You will see that Move Window is unchecked, so click in the box to the left of it and you should now be able to move your programs and windows around. If Resize Windows is also unchecked, you may as well activate that too while you’re there.

Want to Uninstall Emerald?

If you look in Synaptic Package Manager, you’ll see that Emerald is apparently not installed. That’s because you didn’t install the version in the repositories, since it wouldn’t work. You will need to manually uninstall it, which you can do by going the the ~/emerald folder you compiled from, so open a terminal there and run the following: sudo make uninstall

Can I Use Emerald With Gnome 3?

You can forget about trying to run Emerald in Gnome-Shell, as Gnome 3 uses Clutter instead of Compiz-Fusion.

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Please note: if you are using Ubuntu 10.10 backwards, with Emerald supplying the window border themes for Compiz-Fusion (or have Emerald successfully running in 11.04 onwards), read this guide instead.

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If you occasionally find your title-bars or window borders missing from your programs and folder windows, it’s actually quite easy to fix, and there’s no need to reboot.

You will need to edit a Compiz-Fusion setting, so open System > Preferences > CompizConfig Settings Manager; if it isn’t installed, just run sudo apt-get install compizconfig-settings-manager in a terminal.

Once open, scroll down to the Effects section, where you will see Window Decoration is not enabled. Simply click the check box to the left of it, and you should see your window borders reappear.

Keep this in mind for the future, as certain things can upset Compiz-Fusion and you’ll likely be without title-bars again (especially if you’re playing around with settings, as enabling one Compiz plugin can disable another).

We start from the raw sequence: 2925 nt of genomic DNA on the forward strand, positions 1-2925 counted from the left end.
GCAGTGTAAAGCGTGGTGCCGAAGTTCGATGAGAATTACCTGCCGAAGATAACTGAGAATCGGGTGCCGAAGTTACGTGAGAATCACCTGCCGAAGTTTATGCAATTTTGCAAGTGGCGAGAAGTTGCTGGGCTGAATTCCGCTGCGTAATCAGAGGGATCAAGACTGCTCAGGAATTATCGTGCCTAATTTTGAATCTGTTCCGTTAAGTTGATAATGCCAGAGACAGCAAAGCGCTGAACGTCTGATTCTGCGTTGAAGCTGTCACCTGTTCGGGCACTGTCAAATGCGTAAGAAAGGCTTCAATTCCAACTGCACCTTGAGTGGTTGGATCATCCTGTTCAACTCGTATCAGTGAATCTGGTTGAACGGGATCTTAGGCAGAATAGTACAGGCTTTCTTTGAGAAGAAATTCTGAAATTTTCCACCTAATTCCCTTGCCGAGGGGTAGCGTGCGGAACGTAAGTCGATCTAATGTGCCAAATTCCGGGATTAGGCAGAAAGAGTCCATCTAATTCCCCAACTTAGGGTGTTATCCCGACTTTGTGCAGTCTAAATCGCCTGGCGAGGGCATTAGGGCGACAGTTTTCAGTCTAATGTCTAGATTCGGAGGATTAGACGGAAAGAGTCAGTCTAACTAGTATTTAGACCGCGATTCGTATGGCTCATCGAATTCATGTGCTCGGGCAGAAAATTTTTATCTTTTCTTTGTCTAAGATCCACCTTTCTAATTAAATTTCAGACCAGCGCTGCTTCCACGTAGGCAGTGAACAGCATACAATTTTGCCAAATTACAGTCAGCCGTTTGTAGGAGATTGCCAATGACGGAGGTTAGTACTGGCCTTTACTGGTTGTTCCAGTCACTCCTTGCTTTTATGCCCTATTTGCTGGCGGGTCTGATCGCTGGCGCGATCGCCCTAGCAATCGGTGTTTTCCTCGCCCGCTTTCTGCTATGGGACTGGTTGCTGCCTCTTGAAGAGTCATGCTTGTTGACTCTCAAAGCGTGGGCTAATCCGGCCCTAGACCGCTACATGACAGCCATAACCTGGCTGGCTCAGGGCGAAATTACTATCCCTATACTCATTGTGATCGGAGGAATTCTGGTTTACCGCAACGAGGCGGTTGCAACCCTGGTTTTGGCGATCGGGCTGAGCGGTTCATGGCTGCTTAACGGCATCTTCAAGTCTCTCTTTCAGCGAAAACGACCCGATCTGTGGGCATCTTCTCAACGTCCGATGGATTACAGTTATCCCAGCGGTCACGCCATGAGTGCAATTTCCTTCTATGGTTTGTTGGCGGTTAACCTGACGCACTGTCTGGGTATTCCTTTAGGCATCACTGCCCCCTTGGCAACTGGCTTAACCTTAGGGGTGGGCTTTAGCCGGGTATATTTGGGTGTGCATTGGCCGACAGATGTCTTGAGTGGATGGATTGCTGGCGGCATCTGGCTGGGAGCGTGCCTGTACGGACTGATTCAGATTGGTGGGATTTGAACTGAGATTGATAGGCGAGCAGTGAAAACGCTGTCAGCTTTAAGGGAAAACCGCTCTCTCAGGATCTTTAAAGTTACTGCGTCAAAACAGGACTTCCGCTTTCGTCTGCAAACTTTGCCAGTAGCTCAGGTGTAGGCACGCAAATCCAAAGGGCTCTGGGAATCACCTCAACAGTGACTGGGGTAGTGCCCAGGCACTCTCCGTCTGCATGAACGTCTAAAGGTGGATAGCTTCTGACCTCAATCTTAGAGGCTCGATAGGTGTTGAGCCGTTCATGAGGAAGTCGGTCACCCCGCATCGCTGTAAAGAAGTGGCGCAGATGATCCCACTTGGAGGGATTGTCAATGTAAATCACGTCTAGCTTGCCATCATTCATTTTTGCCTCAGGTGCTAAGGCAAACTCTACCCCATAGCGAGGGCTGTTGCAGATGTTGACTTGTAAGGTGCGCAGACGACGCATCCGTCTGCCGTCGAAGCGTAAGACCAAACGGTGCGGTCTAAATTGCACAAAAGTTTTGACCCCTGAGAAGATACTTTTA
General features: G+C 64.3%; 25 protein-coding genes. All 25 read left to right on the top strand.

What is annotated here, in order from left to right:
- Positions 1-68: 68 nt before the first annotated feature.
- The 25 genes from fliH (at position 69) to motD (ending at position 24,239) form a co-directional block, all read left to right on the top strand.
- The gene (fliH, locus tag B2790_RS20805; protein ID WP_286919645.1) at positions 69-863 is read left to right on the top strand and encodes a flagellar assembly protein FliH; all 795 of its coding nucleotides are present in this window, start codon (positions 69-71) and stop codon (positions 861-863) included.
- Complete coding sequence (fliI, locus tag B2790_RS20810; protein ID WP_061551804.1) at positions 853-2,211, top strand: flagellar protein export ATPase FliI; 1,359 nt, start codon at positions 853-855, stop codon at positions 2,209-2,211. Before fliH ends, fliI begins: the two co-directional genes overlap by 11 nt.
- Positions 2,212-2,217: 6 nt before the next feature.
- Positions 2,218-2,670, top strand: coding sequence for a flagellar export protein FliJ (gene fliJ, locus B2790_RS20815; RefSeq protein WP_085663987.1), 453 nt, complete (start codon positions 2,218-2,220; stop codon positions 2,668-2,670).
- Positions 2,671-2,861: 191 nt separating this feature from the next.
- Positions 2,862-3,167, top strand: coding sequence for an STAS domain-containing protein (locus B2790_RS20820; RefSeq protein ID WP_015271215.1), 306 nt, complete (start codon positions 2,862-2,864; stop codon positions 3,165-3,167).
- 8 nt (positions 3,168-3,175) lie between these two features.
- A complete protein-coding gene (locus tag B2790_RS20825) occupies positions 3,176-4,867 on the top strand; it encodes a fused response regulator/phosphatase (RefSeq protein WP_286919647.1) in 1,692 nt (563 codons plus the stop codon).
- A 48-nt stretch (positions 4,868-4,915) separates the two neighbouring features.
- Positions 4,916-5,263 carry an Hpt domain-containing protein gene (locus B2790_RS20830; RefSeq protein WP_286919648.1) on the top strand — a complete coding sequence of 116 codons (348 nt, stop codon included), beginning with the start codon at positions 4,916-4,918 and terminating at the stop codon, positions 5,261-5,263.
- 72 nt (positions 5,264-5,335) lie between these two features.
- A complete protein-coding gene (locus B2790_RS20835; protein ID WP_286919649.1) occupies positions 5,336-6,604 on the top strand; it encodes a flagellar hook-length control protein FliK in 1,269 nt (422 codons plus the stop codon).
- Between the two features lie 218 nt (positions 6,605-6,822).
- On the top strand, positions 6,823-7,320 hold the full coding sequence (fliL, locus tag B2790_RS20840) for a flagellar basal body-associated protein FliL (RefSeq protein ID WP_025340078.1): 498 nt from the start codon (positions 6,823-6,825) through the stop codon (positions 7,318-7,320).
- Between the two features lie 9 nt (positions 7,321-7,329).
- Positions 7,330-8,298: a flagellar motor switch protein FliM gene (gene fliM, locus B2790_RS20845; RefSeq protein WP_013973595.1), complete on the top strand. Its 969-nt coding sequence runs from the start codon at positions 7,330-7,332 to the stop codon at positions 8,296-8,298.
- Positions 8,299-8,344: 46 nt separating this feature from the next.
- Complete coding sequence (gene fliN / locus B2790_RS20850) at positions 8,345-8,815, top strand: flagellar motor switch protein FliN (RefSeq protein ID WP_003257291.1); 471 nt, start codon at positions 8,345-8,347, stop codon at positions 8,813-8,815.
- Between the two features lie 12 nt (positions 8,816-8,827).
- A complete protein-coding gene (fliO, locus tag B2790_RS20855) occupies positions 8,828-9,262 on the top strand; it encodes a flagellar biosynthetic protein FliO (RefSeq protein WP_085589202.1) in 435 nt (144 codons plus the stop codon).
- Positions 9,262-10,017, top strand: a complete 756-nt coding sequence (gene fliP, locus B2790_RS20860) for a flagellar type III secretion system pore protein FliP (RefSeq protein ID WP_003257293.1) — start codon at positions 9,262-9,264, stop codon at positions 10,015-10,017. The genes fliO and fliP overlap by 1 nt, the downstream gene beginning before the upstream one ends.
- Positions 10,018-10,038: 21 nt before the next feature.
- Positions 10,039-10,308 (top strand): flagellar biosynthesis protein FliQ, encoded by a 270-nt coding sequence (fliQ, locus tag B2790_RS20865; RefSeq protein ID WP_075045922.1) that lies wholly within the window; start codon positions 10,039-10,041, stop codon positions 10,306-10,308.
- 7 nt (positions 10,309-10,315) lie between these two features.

☻☻☻☻☻☻☻☻☻☻☻☻☻☻☻☻☻☻☻☻☻☻☻☻☻☻☻☻☻☻☻☻☻☻☻☻☻☻☻☻☻☻☻

Did this information make your day? Did it rescue you from hours of headache? Then please consider making a donation via PayPal, to buy me a donut, beer, or some fish’n’chips for my time and effort! Many thanks!

Buy Ubuntu Genius a Beer to say Thanks!

Read Full Post »

Please note: this guide is for Ubuntu 10.10 backwards, as Emerald is no longer supported by Ubuntu. If you have upgraded to 11.04, Emerald will still the there, but the themes will be useless unless you uninstall Emerald and reinstall a version compatible with the latest Compiz-Fusion. If you have Emerald running successfully in 11.04 onwards, then this guide will still apply to you. Otherwise, read the guide for restoring window borders in 11.04 onwards.

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Once in a while, you might find that when you boot to your desktop, the title-bars to all your windows are missing, along with the control buttons (Minimize, Maximize and Close).

While many wouldn’t know any way around this situation other than a reboot, others will be aware of the fusion-icon package that lets you reload your window manager. Once installed, it can be found in Applications > System Tools > Compiz Fusion Icon, and when launched you’ll find its icon in the system tray. Simply right-click it and choose the Reload Window Manager option, and Compiz-Fusion will be forced to restart, and your title-bars will reappear with the Emerald theme currently in use.

But there is actually a much easier way to go about this, and it is as simple as pasting the following command into a terminal or via Alt+F2:

emerald --replace

This just reloads Emerald, which is all that is needed to get your title-bars back. As you can see, this is much quicker than using the Compiz Fusion Icon, and means you don’t have to worry about installing the fusion-icon package if it’s not already on your system.

But there is an even easier way to do this, and that is create a launcher for it. You can put it anywhere you like, like the desktop or on the panel, but if you’re worried about clicking it accidentally, or just want it out of the way until needed, you can add a drawer to your panel and stick it in that.

The command for the launcher is exactly the same as for the terminal, and you can name it something like Reload Emerald/Compiz. Then all you have to do from then onwards is click your launcher and watch your title-bars bounce back.

☻☻☻☻☻☻☻☻☻☻☻☻☻☻☻☻☻☻☻☻☻☻☻☻☻☻☻☻☻☻☻☻☻☻☻☻☻☻☻☻☻☻☻

Did this information make your day? Did it rescue you from hours of headache? Then please consider making a donation via PayPal, to buy me a donut, beer, or some fish’n’chips for my time and effort! Many thanks!

Buy Ubuntu Genius a Beer to say Thanks!

Read Full Post »